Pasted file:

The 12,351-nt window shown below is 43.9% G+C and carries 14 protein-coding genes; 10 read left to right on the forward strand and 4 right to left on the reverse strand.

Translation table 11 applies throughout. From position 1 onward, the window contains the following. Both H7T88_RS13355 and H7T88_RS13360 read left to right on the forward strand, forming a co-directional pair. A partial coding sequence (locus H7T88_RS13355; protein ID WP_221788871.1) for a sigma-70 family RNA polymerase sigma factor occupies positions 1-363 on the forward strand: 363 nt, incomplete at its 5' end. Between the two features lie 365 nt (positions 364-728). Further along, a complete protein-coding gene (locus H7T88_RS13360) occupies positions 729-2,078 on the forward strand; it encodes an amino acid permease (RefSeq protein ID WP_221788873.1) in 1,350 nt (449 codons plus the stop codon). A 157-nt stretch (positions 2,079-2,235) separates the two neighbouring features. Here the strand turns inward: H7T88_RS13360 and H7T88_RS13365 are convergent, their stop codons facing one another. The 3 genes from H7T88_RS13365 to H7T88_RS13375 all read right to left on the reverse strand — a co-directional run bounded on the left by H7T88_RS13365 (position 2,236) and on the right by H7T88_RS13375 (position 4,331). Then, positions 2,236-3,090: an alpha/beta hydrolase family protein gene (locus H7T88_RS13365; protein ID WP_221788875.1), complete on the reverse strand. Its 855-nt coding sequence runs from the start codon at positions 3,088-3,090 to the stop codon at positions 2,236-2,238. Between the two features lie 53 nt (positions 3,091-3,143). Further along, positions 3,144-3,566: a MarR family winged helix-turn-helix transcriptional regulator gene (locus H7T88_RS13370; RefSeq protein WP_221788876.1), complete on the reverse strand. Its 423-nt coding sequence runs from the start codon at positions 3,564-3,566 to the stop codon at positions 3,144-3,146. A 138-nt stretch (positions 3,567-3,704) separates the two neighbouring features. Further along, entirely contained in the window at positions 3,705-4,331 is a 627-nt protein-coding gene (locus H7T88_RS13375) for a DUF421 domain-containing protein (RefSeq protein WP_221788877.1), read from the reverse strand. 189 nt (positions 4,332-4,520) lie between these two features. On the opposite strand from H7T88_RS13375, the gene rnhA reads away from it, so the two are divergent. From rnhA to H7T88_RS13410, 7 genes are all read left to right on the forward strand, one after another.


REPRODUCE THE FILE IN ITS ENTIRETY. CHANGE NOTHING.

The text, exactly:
The 12,351-nt window shown below is 43.9% G+C and carries 14 protein-coding genes; 10 read left to right on the forward strand and 4 right to left on the reverse strand.

Translation table 11 applies throughout. From position 1 onward, the window contains the following. Both H7T88_RS13355 and H7T88_RS13360 read left to right on the forward strand, forming a co-directional pair. A partial coding sequence (locus H7T88_RS13355; protein ID WP_221788871.1) for a sigma-70 family RNA polymerase sigma factor occupies positions 1-363 on the forward strand: 363 nt, incomplete at its 5' end. Between the two features lie 365 nt (positions 364-728). Further along, a complete protein-coding gene (locus H7T88_RS13360) occupies positions 729-2,078 on the forward strand; it encodes an amino acid permease (RefSeq protein ID WP_221788873.1) in 1,350 nt (449 codons plus the stop codon). A 157-nt stretch (positions 2,079-2,235) separates the two neighbouring features. Here the strand turns inward: H7T88_RS13360 and H7T88_RS13365 are convergent, their stop codons facing one another. The 3 genes from H7T88_RS13365 to H7T88_RS13375 all read right to left on the reverse strand — a co-directional run bounded on the left by H7T88_RS13365 (position 2,236) and on the right by H7T88_RS13375 (position 4,331). Then, positions 2,236-3,090: an alpha/beta hydrolase family protein gene (locus H7T88_RS13365; protein ID WP_221788875.1), complete on the reverse strand. Its 855-nt coding sequence runs from the start codon at positions 3,088-3,090 to the stop codon at positions 2,236-2,238. Between the two features lie 53 nt (positions 3,091-3,143). Further along, positions 3,144-3,566: a MarR family winged helix-turn-helix transcriptional regulator gene (locus H7T88_RS13370; RefSeq protein WP_221788876.1), complete on the reverse strand. Its 423-nt coding sequence runs from the start codon at positions 3,564-3,566 to the stop codon at positions 3,144-3,146. A 138-nt stretch (positions 3,567-3,704) separates the two neighbouring features. Further along, entirely contained in the window at positions 3,705-4,331 is a 627-nt protein-coding gene (locus H7T88_RS13375) for a DUF421 domain-containing protein (RefSeq protein WP_221788877.1), read from the reverse strand. 189 nt (positions 4,332-4,520) lie between these two features. On the opposite strand from H7T88_RS13375, the gene rnhA reads away from it, so the two are divergent. From rnhA to H7T88_RS13410, 7 genes are all read left to right on the forward strand, one after another.